Della Robbia: Technical Innovation and Creative Genius

Italian Ceramics - Cappuccini Tondo by Luca della Robbia (1475-80), Bargello Museum, Florence - Photo Credits: www.scultura-italiana.comAccording to Giorgio Vasari (1511-1574), the famous biographer of Renaissance painters, sculptors and architects, Luca della Robbia’s technique was so revolutionary that he’d be praised for it for many centuries to come. He explained how it was not such a hard work to make a clay sculpture and the only reason why clay had not been used much so far was that it could not be preserved over time. Luca, after many experiments, managed to invent a special mixture of minerals. This glaze, used to coat the sculptures before the firing in a suitable kiln, would make them almost eternal.

Such praise for Della Robbia’s invention was not wasted: his technique was a fundamental innovation in the artistic production of the Renaissance. A great mix of creativity, genius, research, study, technical skills and obstinacy.

The success of Della Robbia’s tin glazed sculptures was huge and for more than a century first Luca, then his offspring saw their family business grow. Their artworks added a precious touch to monasteries, churches and noble dwellings in central Italy, Sicily, Spain, France, England and Portugal.

There was much talk about Luca’s secret formula. The story goes that a maid working for Della Robbia stole the “magic recipe” and gave it to Benedetto Buglioni, a direct competitor in the art of making glazed ceramic works and a very good artist. The last descendant of Buglioni’s family hid the formula in the head of a Madonna sculpture, which eventually was destroyed thus the formula was lost forever.

It’s hard to say if a secret formula ever existed. Some scholars argue that Luca simply revived a technique that was well known to Muslim potters and to Hispanic Moresque artists, and applied it to sculpted terracotta, seeking inspiration from the colorful architectural elements of early Roman and Middle Eastern ancient art.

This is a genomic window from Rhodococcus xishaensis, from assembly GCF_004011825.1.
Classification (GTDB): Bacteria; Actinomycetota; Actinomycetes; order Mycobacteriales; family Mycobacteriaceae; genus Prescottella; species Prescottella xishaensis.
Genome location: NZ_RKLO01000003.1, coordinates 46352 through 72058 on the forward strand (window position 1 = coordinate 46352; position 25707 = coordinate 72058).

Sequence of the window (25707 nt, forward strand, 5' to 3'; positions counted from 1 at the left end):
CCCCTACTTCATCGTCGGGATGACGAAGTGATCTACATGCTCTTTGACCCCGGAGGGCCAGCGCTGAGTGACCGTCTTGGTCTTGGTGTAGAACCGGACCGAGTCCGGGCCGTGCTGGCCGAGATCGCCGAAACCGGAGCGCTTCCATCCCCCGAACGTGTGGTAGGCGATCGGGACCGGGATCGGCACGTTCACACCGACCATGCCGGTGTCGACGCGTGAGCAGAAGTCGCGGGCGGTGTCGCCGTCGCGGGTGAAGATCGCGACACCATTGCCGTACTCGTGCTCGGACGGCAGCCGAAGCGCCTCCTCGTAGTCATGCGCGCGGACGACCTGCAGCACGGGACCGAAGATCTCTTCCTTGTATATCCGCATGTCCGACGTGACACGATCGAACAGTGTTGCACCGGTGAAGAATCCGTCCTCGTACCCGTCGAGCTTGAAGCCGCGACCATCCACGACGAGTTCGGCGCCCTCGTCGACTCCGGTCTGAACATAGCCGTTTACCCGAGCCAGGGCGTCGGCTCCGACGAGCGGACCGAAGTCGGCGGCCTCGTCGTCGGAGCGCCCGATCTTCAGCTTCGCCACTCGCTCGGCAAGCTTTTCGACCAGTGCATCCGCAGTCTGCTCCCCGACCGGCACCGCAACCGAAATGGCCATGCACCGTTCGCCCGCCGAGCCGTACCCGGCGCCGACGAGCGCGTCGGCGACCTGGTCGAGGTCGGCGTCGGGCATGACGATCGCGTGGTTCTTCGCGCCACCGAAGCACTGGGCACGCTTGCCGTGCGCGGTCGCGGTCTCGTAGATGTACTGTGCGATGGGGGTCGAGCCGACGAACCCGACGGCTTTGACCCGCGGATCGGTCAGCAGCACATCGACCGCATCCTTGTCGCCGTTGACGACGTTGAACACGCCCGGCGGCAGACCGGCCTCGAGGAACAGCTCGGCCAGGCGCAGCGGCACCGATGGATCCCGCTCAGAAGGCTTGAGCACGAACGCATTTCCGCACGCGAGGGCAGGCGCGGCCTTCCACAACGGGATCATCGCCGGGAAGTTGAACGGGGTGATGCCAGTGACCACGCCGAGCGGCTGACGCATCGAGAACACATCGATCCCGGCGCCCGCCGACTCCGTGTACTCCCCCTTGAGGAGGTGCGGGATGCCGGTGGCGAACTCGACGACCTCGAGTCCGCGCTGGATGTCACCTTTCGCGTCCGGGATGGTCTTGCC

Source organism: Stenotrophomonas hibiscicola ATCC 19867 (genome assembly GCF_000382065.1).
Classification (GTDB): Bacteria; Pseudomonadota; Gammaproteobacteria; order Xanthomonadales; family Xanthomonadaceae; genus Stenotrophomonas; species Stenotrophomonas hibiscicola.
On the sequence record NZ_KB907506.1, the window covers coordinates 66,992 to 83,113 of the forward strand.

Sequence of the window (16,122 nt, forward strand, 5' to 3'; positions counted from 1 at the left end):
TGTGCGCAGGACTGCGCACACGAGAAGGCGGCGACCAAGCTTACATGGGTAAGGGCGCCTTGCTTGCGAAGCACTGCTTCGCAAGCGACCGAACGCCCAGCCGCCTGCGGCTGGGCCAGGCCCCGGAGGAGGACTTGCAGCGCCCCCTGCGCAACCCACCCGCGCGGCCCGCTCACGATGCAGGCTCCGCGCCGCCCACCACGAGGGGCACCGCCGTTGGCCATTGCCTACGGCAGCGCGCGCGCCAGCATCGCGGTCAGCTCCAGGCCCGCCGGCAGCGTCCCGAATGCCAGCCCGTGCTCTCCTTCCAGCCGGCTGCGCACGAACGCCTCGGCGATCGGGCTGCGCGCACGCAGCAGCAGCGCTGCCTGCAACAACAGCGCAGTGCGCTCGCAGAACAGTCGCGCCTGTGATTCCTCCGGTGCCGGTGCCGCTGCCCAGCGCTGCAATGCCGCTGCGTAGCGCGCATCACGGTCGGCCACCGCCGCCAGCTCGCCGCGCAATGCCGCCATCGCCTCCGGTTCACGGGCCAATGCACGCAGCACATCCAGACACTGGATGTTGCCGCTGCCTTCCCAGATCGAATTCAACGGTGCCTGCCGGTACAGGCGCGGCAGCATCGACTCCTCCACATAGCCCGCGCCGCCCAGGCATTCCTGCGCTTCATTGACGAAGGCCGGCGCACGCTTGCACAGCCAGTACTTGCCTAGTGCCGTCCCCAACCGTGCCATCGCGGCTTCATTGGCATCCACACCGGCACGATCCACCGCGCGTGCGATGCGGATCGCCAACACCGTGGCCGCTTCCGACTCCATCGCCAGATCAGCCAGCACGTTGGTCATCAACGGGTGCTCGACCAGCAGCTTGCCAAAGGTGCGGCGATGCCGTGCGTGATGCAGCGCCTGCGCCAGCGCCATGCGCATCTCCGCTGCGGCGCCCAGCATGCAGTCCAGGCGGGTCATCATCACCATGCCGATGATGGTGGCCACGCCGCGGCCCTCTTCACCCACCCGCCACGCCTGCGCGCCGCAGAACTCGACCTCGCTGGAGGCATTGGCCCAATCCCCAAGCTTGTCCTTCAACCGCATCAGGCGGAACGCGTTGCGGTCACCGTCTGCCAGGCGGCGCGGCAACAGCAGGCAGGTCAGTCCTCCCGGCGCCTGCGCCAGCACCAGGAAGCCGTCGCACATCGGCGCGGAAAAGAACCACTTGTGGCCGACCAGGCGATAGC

The question is: does it really matter?

There is no doubt that Luca Della Robbia was a great artist. His technique, combined with his unique creative instinct, allowed him to make some monumental masterpieces and won him a place in the short list of the most important Italian Renaissance Artists.

The making of a sculpture was a painstaking work, indeed.
First the clay had to be modeled by the artist into a sculpture. The result was either a unique piece or more frequently, was used to make a mold.

If the sculpture was meant to be a unique piece, it had to be emptied from the Italian Ceramics - Dovizia by Giovanni della Robbia (late 15th–early 16th century) - Photo credits: The Metropolitan Museum of Artbottom to prevent breaks or cracks during the firing.
For the same reason large sized works needed to be divided into smaller pieces. A copper thread was used to make cuts in the less visible parts of the works, such as along the pleats of the garments or the profiles.
After the firing the parts were assembled again, either during the walling up or by means of wooden hinges.

When fully dry, the pieces were fired at a temperature ranging from the 1380°F to the 1750°F.

Mixing the glazes was a very delicate task. It required skill and knowledge. The base was made of lead, tin, silica and alkaline earth. Metal oxides were added as needed to color the base.

After the first firing the works were artfully painted and prepared for the second and final firing, made at a lower temperature. It vitrified the glazes and fixed them on the clay, making it resistant to any type of weather condition for several centuries.

Luca Della Robbia preferred to work with white glaze, fascinated by the pureness of the shape it delivered. Most of his descendants used colored glazes, opening the way – as well said by Leonardo da Vinci – “to turning any great painting into a glazed terracotta”, meaning that they broke the rigid boundaries between Pottery, Painting and Sculpture to make ART.

One thought on “Della Robbia: Technical Innovation and Creative Genius

  1. Has there ever been made smalls – un-marked things like Della Robbia teacups with three-dimensional fruit?

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